Water zoning means laying out your landscape, lawn and garden areas in zones according to water need. High water-use plants, such as colorful flower beds of bulbs, perennials or annuals, are grouped very close to the house and walkways to be enjoyed from both outside and inside the house. Group medium water-use plants as well as lawn areas a bit farther out from the house, and plant low water-use plants, such as natives on the perimeter for screening and privacy. How can I provide water for wildlife? By practicing water conservation techniques you will be able to allocate water for the wildlife. Water is critical to watershed area inhabitants, since naturally occurring sources are declining or seasonally stressed.

Direct watering can be as simple as putting out a bird bath or a shallow pan of water to provide a drink for thirsty birds, butterflies, and other wildlife passing through your yard. For frogs, turtles, salamanders, fish and other aquatic species, you may want to provide a small garden pool, complete with nearby plantings of berry or nut-bearing varieties of trees and shrubs. Provide water for shy animals near a brush pile or other safe cover. No matter how you provide wildlife with water, you will be pleasantly rewarded.

How else can I use water wisely in my landscape? There are a number of additional ways to conserve water through wise practices. These include controlling runoff from your yard, replacing lawn areas with alternative landscapes, providing much cover for bare spots in your yard, aerating your lawn, and recycling water to your garden and yard. You can do many things to reduce and control water running off your yard. When rainstorms hit, a tremendous amount of water falls rapidly to the yard surface, where it accumulates quickly and runs to lower ground. This runoff has the potential to carry nutrients (especially nitrogen and phosphorus) from lawn fertilizers and toxic substances from pesticides, which can cause problems for receiving streams and, ultimately, the runoff can be reduced by planting a mulched shrub bed or border at the low end of your yard to slow velocity.

Altering the grade of your lawn can redirect fast moving runoff so it slows down and possibly supplies water for other plants. Trapping runoff can result in the creation of a miniature wetland in a small, inconspicuous part of your yard, enabling you to add wet-soil plant varieties to your landscape. Replacing areas currently in lawn grass will make a big difference in your total landscape water requirements. Lawns require tremendous amounts of water. Where appropriate (and where legally permitted), wildflower meadows serve as colorful low-maintenance substitutes for lawns. On slopes or in heavily shaded areas, ground covers provide an excellent alternative requiring less water. Even converting a relatively small area to trees and shrubs will significantly save water over the course of a growing season.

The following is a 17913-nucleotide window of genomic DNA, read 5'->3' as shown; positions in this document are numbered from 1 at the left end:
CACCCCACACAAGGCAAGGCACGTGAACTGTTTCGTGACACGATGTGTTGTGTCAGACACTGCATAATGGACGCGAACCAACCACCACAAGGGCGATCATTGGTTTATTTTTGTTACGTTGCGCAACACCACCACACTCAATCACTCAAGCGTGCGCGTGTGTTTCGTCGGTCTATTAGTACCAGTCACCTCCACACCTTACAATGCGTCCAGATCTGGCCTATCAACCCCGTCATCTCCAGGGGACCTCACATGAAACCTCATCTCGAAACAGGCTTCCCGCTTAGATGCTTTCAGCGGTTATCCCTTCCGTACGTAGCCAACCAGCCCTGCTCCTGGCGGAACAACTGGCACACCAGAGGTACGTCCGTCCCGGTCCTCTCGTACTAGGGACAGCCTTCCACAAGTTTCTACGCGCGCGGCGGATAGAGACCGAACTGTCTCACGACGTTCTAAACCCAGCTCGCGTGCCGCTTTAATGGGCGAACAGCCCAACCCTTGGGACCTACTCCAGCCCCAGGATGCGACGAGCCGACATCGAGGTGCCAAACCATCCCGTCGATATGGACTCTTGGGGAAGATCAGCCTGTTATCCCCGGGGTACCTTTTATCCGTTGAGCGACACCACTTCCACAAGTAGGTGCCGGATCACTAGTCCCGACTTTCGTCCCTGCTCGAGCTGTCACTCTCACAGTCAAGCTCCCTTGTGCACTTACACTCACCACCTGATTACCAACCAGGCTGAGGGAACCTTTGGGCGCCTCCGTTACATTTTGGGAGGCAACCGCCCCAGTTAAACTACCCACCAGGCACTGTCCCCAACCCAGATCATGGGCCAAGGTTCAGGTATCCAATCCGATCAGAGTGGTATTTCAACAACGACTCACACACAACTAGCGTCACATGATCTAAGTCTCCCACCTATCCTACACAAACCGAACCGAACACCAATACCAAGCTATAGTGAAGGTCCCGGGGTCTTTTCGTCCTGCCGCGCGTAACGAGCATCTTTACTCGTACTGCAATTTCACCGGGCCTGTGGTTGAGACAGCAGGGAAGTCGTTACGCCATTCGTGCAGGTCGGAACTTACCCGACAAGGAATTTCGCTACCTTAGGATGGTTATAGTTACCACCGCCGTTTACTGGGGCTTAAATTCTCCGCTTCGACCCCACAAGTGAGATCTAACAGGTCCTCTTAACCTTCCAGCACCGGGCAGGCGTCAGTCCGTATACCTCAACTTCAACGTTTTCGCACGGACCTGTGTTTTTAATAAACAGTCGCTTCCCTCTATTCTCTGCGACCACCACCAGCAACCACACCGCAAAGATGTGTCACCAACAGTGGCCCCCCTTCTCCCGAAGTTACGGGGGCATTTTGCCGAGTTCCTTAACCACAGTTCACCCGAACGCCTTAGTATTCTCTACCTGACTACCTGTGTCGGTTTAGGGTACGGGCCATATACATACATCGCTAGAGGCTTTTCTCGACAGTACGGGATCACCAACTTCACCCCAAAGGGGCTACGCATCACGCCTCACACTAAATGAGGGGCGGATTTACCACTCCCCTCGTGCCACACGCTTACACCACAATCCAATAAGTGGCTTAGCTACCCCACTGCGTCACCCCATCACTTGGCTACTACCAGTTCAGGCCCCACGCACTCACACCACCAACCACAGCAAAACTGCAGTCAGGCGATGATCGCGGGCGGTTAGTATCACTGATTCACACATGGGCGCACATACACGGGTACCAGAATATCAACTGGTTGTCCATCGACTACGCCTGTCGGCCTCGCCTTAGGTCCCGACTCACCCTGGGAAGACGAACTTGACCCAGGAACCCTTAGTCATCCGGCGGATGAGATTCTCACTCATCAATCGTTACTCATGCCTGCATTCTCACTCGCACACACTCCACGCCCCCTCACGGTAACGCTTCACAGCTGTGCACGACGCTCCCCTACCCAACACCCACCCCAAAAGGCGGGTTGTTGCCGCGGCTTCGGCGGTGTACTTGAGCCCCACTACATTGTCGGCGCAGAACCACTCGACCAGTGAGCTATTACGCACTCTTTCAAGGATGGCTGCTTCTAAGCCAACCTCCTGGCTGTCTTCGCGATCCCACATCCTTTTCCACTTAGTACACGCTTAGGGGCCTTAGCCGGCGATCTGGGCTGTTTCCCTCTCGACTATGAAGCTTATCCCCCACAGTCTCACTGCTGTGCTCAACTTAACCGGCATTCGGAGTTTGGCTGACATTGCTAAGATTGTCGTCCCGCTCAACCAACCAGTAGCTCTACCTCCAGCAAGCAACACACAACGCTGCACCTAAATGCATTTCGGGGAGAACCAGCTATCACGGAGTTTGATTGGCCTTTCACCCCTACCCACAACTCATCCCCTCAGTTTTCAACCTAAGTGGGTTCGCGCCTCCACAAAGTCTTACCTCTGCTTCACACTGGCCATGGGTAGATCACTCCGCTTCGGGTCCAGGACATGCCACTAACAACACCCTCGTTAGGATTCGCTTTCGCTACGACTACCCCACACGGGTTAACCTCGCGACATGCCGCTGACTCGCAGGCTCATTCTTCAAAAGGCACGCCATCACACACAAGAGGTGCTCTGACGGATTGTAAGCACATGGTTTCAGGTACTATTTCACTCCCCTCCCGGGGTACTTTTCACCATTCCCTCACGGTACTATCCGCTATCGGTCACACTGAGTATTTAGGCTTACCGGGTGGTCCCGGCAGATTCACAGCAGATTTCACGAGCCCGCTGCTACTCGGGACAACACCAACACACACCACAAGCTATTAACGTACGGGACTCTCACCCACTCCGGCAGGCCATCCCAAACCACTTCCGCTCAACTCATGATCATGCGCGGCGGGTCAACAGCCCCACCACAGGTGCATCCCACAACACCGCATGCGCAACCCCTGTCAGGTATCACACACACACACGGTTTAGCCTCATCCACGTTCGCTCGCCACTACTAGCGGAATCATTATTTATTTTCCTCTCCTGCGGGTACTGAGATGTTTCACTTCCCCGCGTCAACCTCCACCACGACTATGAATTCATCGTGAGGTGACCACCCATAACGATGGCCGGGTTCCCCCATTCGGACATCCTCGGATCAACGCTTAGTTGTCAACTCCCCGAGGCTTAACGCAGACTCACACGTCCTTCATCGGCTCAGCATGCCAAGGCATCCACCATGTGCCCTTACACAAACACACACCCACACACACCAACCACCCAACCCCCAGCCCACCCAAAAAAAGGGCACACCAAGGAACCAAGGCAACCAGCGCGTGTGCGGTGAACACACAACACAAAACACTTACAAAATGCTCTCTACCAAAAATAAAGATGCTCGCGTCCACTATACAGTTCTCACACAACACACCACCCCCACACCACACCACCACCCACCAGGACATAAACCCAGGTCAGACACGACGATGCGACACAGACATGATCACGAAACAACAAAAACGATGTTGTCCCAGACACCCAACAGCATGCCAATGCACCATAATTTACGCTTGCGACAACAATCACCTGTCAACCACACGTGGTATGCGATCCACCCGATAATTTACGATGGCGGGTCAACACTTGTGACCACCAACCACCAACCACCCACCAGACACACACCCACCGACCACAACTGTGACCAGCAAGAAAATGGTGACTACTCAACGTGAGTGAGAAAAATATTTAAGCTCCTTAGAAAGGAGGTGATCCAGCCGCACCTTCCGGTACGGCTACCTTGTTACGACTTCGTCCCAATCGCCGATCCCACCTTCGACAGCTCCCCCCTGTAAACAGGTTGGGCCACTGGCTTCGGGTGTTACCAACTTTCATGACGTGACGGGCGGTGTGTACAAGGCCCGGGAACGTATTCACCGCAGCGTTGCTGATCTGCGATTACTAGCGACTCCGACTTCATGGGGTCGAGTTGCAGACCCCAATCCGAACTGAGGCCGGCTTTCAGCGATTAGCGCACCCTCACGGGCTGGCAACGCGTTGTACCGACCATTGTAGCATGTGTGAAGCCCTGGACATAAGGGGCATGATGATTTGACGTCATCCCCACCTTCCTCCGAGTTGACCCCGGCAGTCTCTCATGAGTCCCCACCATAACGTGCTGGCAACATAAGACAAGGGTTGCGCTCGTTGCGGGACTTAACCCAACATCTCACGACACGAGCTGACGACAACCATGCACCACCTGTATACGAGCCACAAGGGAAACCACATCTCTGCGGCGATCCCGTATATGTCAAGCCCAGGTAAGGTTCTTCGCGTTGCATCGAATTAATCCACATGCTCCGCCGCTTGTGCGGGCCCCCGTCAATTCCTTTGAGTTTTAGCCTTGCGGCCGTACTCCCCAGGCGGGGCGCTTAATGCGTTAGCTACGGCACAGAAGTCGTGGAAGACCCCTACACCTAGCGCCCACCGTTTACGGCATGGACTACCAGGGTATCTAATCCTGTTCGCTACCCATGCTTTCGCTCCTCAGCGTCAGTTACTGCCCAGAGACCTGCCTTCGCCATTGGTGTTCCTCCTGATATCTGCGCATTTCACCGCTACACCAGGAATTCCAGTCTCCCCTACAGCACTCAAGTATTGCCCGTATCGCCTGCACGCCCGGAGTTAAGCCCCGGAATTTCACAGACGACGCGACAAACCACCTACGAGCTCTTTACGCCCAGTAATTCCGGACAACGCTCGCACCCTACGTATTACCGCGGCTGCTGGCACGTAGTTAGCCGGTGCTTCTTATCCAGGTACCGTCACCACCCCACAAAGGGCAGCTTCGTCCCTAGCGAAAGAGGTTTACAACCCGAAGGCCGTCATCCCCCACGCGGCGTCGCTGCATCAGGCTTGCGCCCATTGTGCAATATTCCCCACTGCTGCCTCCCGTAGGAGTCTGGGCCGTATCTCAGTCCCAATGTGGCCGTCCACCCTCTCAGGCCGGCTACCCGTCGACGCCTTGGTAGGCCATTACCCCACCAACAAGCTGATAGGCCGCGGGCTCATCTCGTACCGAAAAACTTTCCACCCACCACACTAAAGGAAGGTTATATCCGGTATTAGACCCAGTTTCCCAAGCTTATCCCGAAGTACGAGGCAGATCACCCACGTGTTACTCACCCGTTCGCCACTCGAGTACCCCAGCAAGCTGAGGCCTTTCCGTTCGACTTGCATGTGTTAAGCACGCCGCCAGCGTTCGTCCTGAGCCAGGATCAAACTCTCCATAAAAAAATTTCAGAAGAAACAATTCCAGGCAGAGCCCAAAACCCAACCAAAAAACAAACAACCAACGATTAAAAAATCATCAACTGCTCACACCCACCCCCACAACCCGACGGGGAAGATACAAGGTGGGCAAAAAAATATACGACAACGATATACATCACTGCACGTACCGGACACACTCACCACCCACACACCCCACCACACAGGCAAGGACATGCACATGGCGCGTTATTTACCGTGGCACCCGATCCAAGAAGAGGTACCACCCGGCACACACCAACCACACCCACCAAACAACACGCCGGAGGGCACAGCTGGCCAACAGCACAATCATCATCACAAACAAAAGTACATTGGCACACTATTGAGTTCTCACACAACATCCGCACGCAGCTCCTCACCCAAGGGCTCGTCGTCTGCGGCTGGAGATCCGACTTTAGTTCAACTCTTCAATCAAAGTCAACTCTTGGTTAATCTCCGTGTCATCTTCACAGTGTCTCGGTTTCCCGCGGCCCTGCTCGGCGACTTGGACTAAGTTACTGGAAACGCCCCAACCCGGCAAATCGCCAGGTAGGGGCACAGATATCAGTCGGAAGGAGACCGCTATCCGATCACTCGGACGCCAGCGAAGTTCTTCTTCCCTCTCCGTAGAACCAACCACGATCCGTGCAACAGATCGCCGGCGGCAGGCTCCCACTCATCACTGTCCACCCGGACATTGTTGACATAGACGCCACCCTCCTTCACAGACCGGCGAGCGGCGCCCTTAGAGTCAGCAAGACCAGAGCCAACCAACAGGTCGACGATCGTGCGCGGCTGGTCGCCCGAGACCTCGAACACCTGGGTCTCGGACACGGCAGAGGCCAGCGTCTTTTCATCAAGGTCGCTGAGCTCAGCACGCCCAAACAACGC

Mulching bare spots in the yard can reduce both runoff and the amount of sediment that accompanies it in storm events. Bare spots generally occur where foot traffic has worn grass thin, where quickly moving water has undermined the root system and where the ground has recently been replanted. Consider a mulch cover, however temporary, to remedy the problem. Lawn aeration significantly affects how water infiltrates, or percolates into, the underlying soil. A rented aerating machine operated much like a lawn mower will remove small earth cores from the lawn, leaving thousands of tiny holes for surface air and water to contact the root zone.

When performed just prior to fertilizer application, aeration helps fertilizers penetrate the soil surface. Recycling water may not be a conservation solution that residents can pursue but, where appropriate, it makes a significant difference in the amount of fresh tap water necessary to keep lawns and landscape plants alive and well. Gray water is water that has been used once but has not been contaminated to the point where it cannot be used again. Gray water, such as recycled sink dishwashing water or washing machine water (if filtered), can be piped through a 5/8 inch garden hose directly to where it is needed or fed into a reservoir for later use, perhaps after cooling. A little plumbing is required, but the savings in water use makes the procedure readily justified!

Be sure to first check local ordinances for permit requirements and written approval. Where the use of gray water is prohibited, homeowners can recycle rain water, especially that which runs off the roof into gutters and downspouts. A container placed at the base of a downspout will provide fresh water for your garden and outdoor plantings at no cost while reducing erosion and runoff during heavy rains. Do not try to revamp all of your landscape water use practices at once. Study how you currently use water and then establish immediate and long term steps to conserve. You will be rewarded with less maintenance, lower water bills and the knowledge that you are helping wildlife as well as local streams, rivers and lakes.